- View Dependent Claims (10, 11, 12, 13, 14)
This application is a divisional of U.S. patent application Ser. No. 15/487,186 filed Apr. 13, 2017 and claims the benefit of and priority under U.S.C. § 119(e) of U.S. Provisional Application 62/385,499 (Texas Instruments docket number TI-76969PS, “Semiconductor Device Package Having Spot-Soldering for Leads of Low Resistance and Narrow Spacing”, filed Sep. 9, 2016), the contents of all are Incorporated by reference in their entirety.
Embodiments of the invention are related in general to the field of semiconductor devices and processes, and more specifically to the structure and the method of making semiconductor device packages.
Electronic products have, at their core, printed circuit boards to assemble and interconnect the needed semiconductor devices, power supplies, passive components, control devices, and display devices. Today, an increasing number of these electronic products, such as those that are used in smartphones, electronic cameras, portable computers, automobiles and airplanes are subject to the market trends of higher speed, lower weight, and shrinking product outlines. Consequently, the size, weight, and space required by the printed circuit boards are important.
In order to shrink board outlines, concerted efforts are expended to shrink the individual parts assembled on a board, such as the packages of semiconductor devices and passive components. In addition, a stacking of integrated circuit chips and passive components is widely practiced.
However, it is becoming more difficult to provide enough thermal conductors to dissipate the heat generated by the high density leads that route signals and conduct high currents. Furthermore, there are conflicting product requirements for the metallic leadframes that are used in semiconductor products. For example, one product requirement aims for a tighter density of signal leads while another product requirement aims for stronger power leads and associated areas for heat dissipation. Fine lines and dense spacing are technically possible with thin reduced-thickness leadframes (so-called half-etched leadframes), but those leadframes may become too fragile to handle.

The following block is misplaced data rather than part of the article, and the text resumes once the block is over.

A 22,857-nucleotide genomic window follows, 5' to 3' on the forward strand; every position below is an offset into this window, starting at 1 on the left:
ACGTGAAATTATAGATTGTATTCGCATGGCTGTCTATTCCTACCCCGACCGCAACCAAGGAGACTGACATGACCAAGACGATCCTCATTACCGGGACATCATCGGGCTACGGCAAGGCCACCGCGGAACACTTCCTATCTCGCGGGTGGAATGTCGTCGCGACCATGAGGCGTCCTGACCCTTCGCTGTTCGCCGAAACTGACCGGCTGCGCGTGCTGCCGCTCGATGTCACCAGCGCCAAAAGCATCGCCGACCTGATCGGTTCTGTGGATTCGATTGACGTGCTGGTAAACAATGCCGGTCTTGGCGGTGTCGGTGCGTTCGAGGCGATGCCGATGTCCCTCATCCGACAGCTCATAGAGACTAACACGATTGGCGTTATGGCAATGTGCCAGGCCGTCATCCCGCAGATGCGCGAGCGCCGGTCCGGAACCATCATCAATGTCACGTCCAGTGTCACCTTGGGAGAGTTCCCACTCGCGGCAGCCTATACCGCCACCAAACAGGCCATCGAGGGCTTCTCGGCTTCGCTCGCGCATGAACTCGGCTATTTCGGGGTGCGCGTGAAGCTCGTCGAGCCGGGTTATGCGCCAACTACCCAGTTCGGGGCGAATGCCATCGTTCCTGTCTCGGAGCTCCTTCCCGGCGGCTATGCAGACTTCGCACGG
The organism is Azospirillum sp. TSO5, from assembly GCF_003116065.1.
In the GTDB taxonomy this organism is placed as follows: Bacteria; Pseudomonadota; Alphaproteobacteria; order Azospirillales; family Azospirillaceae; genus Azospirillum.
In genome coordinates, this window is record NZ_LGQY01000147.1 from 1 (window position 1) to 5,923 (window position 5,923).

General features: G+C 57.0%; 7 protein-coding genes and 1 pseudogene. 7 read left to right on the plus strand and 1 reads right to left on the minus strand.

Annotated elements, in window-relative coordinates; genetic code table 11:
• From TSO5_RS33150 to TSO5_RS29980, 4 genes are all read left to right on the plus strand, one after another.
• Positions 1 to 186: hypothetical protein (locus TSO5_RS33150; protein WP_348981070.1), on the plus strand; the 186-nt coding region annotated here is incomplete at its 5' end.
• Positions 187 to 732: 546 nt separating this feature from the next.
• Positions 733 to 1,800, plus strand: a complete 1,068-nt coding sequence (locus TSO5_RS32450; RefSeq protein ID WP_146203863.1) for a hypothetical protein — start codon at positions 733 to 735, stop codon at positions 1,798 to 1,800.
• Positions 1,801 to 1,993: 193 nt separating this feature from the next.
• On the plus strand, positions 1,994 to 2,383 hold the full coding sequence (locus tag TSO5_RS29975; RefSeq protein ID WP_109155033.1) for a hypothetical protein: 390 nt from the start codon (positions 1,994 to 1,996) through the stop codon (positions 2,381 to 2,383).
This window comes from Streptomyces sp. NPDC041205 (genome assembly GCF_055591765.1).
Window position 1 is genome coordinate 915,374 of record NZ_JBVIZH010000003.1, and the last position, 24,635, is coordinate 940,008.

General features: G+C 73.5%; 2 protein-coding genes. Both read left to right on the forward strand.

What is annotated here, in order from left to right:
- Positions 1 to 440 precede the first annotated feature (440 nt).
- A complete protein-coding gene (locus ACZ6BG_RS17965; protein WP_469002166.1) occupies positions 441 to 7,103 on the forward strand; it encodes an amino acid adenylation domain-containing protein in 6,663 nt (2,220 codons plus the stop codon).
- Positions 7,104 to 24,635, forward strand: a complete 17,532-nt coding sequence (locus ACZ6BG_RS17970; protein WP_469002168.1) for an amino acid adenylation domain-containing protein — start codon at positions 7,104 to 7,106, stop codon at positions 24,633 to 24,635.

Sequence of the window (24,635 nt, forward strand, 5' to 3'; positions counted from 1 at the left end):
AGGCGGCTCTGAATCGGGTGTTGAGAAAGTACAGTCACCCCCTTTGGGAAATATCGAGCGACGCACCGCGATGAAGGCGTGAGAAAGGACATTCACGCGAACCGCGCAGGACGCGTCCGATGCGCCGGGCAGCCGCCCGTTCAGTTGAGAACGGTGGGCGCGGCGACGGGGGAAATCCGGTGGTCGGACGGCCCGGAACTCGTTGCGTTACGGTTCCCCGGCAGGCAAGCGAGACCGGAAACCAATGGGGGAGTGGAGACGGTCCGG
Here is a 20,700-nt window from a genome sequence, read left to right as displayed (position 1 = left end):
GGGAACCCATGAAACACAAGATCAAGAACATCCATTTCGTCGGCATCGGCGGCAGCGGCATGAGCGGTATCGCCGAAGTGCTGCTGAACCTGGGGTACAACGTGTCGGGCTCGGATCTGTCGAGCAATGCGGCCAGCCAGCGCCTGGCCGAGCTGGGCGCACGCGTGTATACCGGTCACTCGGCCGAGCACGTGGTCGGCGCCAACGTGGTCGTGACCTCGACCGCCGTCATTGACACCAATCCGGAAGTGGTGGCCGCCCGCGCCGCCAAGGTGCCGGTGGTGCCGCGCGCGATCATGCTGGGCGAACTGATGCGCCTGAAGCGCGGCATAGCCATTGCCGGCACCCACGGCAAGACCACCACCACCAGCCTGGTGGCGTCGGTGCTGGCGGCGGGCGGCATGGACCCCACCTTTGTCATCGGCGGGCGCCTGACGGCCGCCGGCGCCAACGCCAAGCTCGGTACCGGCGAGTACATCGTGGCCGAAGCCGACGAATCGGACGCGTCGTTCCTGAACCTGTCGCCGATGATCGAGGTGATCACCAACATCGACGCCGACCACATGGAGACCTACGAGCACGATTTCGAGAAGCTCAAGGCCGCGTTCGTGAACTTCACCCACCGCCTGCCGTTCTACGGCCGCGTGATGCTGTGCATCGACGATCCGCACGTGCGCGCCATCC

A product example under market pressure for scaling downward is the popular family of Power Block devices that are power switching devices for converting a first DC voltage to a second DC voltage. Particularly suitable for power delivery requirements, the Power Block 121 has two power MOS field effect transistors (FETs) connected in series and coupled together by a common switch node, as Illustrated in the circuit diagram of
Since metal leads 100 with half-etched portions 100b allow the coverage of the half-etched portions by the Insulating molding compound 190b, it is feasible to achieve narrow lead spacing 195 of the metallic leads as well as narrow pin spacing 196 of the metallic leads. Note that the term “lead spacing” refers to the space between metal leads inside the device package and the term “pin spacing” refers to the space between the exposed lead portions that are often soldered to a board.